The Israeli Permit Regime: Realities and Challenges

The Israeli Permit Regime: Realities and Challenges



The movement of the Palestinians in the West Bank or Gaza Strip  is restricted. They cannot enter Israel or illegal settlements in the West Bank without obtaining the required permits. Moreover, movement isn’t possible between Gaza and the West Bank – residents can’t move to either area without permits. These travel permits are issued by the Israeli Civil Administration. This military permit regime, founded in 1991, effectively controls the civil affairs of Palestinians including travel, work, and healthcare capacities. Continuing until now, the permit regime with new bureaucratic regulations was set up when the “Separation Wall” was built in 2002. As a result, the geographic continuity between the Palestinian Territories and Israel was physically blocked, necessitating permanent military checkpoints and access permits. It also created isolated localities behind called the “seam zone,” whose residents are constantly in need of permits. This study highlights the Israeli mechanisms of issuing different types of permits and the regime’s justifications. It also analyzes the socioeconomic implications of this regime and how it serves an oppressive political agenda. Key words: permit, the seam zone, the separation wall, geopolitics, settlements.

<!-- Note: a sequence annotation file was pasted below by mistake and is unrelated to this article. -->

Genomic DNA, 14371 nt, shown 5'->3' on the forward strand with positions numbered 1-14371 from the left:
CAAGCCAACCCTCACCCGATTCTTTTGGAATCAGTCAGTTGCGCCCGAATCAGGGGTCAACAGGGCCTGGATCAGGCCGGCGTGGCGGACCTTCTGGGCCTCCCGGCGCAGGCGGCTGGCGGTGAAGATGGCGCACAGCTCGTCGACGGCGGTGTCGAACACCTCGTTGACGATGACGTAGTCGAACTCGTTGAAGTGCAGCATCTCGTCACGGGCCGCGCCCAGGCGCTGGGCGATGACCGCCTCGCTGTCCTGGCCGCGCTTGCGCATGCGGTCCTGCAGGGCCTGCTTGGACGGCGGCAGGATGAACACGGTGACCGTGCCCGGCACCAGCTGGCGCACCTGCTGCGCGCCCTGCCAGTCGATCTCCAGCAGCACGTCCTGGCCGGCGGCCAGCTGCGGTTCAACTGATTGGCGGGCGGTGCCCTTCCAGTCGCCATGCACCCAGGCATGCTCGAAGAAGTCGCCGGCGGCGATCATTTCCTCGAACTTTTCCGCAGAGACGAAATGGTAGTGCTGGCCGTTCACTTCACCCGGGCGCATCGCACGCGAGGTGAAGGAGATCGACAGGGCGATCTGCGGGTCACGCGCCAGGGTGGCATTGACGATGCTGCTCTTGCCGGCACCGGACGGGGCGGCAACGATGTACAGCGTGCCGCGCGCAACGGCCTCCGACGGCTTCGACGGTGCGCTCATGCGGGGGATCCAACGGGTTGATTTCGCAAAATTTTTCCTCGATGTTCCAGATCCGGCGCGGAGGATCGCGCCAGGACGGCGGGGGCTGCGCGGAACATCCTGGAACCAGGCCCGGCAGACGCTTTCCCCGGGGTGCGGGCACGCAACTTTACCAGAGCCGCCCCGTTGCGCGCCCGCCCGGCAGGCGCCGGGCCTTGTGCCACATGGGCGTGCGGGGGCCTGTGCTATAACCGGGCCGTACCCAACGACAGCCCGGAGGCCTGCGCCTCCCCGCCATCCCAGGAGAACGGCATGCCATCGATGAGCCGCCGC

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Prepared by:  
The Applied Research Institute – Jerusalem

Categories: Reports